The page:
Never Underestimate the Receptionist in a Job Interview
In my past life as a Human Resources professional, one of
things I did on a daily basis was interview people to see if he/ she would be a
great fit for a job within my company. The ultimate hope was that during the
interview, the person would be “100% authentic”. Simply put, the person would
be and act as they would normally. Authenticity rarely happened. In the
majority of cases, it wasn’t because people lie. It’s because that under the
gun… in the pressure of on interview… fear and nerves change people. I learned
quickly on that you had to do everything you could to identify the “real
person”, so you could make an informed decision on whether to make an offer an
employment. So why should you never underestimate the Receptionist in a job
Some savvy HR Pros ask the Receptionist how the candidates treats people and acts while waiting in the receptionist area.
After every interview, I walked the candidate out of the interview room and back to the front entrance. I did this to be respectful; and also, it gave me an opportunity to ask our Receptionist how the person treated her. Why? While people are “on” when they encounter the HR Professional and Hiring Manager, people “let their guard down” in the waiting room. So a great resource to get additional information about how a person naturally behaves and acts is your Receptionist. In my experience, the Receptionist usually observed three things. One, nothing out of the ordinary. Two, a nervous, but pleasant person… a person who was very nice and kind and who smiled at people who walked by them… a person who seemed to be a good person and authentic person with great manners. Three, a phony. The Receptionist observed, and felt first-hand, a person who was fake… indifferent… couldn’t have cared less where they were… and only smiled when the HR Pro and Hiring Manager came in to greet them.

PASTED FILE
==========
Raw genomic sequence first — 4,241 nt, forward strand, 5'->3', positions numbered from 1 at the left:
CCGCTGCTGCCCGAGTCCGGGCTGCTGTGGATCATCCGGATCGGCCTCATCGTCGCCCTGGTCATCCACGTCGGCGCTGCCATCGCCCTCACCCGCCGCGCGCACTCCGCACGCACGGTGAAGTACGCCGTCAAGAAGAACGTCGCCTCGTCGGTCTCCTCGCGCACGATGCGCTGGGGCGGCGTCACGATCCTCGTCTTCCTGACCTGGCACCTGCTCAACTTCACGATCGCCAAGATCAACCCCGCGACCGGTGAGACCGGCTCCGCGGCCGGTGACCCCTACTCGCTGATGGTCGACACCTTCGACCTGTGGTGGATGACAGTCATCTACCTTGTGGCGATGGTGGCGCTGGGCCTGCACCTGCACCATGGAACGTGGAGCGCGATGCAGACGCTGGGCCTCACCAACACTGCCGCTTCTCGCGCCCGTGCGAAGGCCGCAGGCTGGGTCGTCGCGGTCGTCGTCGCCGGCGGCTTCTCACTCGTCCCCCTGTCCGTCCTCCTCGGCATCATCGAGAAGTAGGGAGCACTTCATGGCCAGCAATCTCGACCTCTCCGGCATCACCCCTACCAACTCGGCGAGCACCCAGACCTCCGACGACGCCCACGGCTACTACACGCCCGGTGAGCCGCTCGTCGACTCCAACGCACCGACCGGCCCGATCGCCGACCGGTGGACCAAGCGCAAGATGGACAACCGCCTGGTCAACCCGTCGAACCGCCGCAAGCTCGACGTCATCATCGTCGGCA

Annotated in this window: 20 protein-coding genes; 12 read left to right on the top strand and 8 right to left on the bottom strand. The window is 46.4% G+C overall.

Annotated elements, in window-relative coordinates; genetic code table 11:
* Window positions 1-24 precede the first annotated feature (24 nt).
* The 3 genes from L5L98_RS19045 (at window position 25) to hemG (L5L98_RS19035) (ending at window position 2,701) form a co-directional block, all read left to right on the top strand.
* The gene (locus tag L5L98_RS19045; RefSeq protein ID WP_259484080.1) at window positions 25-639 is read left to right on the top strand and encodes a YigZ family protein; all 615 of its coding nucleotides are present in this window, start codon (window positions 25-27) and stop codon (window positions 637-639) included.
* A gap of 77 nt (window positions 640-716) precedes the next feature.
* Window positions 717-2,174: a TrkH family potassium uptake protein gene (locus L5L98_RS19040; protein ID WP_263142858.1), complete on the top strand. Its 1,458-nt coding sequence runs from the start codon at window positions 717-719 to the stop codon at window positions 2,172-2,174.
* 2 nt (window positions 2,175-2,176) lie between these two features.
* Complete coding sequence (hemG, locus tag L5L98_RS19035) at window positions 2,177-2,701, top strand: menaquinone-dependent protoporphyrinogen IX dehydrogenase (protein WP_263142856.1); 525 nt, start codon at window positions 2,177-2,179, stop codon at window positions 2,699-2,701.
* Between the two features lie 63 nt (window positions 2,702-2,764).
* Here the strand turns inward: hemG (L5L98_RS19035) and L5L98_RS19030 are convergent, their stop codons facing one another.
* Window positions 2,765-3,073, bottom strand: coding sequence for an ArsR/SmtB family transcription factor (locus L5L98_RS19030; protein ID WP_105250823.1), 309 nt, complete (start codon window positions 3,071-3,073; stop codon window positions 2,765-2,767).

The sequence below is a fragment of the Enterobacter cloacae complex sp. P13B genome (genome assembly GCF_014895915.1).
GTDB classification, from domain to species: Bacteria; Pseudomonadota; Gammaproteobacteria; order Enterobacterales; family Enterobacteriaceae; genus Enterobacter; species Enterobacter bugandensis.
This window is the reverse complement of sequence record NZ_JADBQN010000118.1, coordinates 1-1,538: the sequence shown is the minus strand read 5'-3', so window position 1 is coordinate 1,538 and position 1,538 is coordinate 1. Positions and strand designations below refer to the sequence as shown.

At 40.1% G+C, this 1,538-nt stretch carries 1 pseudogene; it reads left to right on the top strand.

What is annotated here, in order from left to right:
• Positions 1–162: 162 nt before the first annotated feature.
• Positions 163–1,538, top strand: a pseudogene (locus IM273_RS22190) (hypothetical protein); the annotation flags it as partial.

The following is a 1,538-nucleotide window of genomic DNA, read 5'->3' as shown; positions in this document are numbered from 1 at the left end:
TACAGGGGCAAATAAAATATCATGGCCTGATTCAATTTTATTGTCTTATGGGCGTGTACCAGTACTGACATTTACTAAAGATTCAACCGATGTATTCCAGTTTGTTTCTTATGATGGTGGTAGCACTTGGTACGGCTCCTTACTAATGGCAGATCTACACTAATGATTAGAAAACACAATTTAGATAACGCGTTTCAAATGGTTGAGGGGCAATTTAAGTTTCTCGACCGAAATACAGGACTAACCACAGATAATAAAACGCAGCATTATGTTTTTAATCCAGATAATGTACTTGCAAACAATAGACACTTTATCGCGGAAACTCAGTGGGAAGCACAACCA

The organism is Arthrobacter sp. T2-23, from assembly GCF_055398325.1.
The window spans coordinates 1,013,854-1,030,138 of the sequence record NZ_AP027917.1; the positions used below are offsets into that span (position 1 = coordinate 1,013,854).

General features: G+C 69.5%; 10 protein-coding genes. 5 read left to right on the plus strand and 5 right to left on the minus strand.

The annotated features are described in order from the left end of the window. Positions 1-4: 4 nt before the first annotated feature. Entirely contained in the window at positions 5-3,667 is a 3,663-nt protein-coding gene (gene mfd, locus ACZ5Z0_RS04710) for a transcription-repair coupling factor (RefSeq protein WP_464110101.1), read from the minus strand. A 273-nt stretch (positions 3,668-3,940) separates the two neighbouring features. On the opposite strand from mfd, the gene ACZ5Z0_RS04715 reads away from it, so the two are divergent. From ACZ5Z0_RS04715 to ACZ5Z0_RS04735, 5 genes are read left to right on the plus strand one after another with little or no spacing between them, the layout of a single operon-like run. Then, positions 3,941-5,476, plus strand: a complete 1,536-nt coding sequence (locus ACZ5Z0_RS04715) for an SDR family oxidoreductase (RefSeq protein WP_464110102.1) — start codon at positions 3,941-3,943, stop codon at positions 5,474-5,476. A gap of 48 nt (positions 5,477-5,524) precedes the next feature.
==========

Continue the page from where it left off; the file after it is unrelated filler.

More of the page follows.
It’s tough evaluating people. I was burned many times. So were many of the Receptionists I worked with over the years. The bad candidates who burn you are good at deceiving people, so don’t feel too bad. We’re not trained in FBI interviewing techniques. We try to do all the right things (evaluate resumes, ask properly constructed questions, test, and ask for references- which may include colleagues who have interacted with the person. We then take all of this information together, and make the best decision we can.
In the future, you have decision to make too in how you will treat everyone you encounter during the job application. If you learned anything from this article, it’s that whether we know it or not, our interactions, whether big or small, are felt, interpreted, and made whole by others. Do your part in making all of your behaviors and actions… one you’d teach your children to do.
If want some interviewing help, email me at firstname.lastname@example.org.
Founder of WriteMyResume.ca and AlbertaResumeWriter.ca